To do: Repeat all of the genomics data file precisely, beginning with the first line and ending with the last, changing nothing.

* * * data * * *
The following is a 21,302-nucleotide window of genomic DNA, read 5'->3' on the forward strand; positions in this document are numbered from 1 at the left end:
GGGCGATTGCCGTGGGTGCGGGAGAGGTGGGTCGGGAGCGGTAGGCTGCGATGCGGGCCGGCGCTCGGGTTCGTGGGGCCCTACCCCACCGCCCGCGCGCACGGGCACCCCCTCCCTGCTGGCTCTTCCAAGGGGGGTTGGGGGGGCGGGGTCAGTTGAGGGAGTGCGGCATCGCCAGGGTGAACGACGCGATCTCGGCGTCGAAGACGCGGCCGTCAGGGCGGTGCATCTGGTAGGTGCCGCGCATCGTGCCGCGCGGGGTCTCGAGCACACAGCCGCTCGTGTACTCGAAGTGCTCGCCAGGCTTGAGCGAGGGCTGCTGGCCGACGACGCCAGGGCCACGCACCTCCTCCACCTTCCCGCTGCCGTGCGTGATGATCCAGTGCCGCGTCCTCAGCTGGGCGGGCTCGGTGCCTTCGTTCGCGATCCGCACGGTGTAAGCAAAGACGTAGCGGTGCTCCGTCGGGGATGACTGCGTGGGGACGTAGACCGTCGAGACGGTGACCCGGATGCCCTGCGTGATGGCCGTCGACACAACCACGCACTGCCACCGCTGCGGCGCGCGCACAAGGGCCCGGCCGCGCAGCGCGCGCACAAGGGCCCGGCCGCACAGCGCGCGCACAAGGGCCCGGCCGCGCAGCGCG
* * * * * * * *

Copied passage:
The following is a 21,302-nucleotide window of genomic DNA, read 5'->3' on the forward strand; positions in this document are numbered from 1 at the left end:
GGGCGATTGCCGTGGGTGCGGGAGAGGTGGGTCGGGAGCGGTAGGCTGCGATGCGGGCCGGCGCTCGGGTTCGTGGGGCCCTACCCCACCGCCCGCGCGCACGGGCACCCCCTCCCTGCTGGCTCTTCCAAGGGGGGTTGGGGGGGCGGGGTCAGTTGAGGGAGTGCGGCATCGCCAGGGTGAACGACGCGATCTCGGCGTCGAAGACGCGGCCGTCAGGGCGGTGCATCTGGTAGGTGCCGCGCATCGTGCCGCGCGGGGTCTCGAGCACACAGCCGCTCGTGTACTCGAAGTGCTCGCCAGGCTTGAGCGAGGGCTGCTGGCCGACGACGCCAGGGCCACGCACCTCCTCCACCTTCCCGCTGCCGTGCGTGATGATCCAGTGCCGCGTCCTCAGCTGGGCGGGCTCGGTGCCTTCGTTCGCGATCCGCACGGTGTAAGCAAAGACGTAGCGGTGCTCCGTCGGGGATGACTGCGTGGGGACGTAGACCGTCGAGACGGTGACCCGGATGCCCTGCGTGATGGCCGTCGACACAACCACGCACTGCCACCGCTGCGGCGCGCGCACAAGGGCCCGGCCGCGCAGCGCGCGCACAAGGGCCCGGCCGCACAGCGCGCGCACAAGGGCCCGGCCGCGCAGCGCG